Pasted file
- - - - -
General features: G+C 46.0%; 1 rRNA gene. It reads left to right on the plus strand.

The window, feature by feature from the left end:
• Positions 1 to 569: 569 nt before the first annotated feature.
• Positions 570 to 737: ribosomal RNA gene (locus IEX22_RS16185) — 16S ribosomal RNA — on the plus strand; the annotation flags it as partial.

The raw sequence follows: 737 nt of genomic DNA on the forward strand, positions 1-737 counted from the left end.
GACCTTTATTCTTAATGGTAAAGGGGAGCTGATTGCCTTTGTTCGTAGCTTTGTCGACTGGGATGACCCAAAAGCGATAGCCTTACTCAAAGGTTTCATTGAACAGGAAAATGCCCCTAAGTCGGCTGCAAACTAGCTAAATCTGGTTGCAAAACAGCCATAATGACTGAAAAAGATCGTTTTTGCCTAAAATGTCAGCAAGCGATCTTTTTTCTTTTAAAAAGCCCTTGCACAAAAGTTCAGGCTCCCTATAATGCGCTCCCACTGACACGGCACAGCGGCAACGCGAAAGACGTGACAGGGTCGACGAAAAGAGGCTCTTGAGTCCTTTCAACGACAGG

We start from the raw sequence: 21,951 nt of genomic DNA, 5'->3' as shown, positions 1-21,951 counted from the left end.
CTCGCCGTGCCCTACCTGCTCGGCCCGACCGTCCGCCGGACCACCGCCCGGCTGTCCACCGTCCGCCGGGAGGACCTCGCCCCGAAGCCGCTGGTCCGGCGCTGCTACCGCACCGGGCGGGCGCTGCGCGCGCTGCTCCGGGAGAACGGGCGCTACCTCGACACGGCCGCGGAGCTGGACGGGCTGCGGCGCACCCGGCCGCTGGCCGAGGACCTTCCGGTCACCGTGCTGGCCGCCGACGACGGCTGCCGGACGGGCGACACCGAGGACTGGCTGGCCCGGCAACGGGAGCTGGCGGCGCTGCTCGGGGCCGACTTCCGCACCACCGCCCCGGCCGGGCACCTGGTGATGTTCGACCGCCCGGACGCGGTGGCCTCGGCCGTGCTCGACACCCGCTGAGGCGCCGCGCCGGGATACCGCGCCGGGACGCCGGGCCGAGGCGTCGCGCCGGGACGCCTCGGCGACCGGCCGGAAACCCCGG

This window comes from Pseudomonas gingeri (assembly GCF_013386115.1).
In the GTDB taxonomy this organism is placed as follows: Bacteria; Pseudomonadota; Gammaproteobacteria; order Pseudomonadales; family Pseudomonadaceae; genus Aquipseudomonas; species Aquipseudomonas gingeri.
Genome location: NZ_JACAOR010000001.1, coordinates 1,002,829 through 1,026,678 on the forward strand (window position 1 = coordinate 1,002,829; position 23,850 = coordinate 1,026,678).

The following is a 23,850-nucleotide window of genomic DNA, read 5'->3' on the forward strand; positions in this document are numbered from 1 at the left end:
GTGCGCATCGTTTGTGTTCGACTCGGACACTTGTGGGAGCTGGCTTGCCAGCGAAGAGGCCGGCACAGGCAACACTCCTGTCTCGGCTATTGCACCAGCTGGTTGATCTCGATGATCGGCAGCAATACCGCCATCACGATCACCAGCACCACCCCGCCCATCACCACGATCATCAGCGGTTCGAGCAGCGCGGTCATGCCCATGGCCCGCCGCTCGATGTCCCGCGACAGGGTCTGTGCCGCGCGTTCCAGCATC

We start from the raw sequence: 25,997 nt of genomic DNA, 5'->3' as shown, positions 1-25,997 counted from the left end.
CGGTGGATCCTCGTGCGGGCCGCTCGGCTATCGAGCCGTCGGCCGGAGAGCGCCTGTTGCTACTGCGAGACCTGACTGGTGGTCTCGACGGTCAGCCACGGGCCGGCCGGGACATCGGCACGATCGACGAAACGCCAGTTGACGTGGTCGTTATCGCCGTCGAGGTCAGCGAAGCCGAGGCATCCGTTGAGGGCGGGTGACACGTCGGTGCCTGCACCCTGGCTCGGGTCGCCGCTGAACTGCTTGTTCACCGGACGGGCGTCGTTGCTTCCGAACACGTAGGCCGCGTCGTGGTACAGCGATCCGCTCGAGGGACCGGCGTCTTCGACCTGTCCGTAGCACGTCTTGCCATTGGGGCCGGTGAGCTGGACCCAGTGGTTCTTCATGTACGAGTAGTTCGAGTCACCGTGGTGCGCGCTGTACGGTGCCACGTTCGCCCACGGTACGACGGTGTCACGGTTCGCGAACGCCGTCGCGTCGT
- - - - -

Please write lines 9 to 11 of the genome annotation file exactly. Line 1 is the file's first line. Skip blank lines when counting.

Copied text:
This window comes from Pseudomonas gingeri (assembly GCF_013386115.1).
In the GTDB taxonomy this organism is placed as follows: Bacteria; Pseudomonadota; Gammaproteobacteria; order Pseudomonadales; family Pseudomonadaceae; genus Aquipseudomonas; species Aquipseudomonas gingeri.
Genome location: NZ_JACAOR010000001.1, coordinates 1,002,829 through 1,026,678 on the forward strand (window position 1 = coordinate 1,002,829; position 23,850 = coordinate 1,026,678).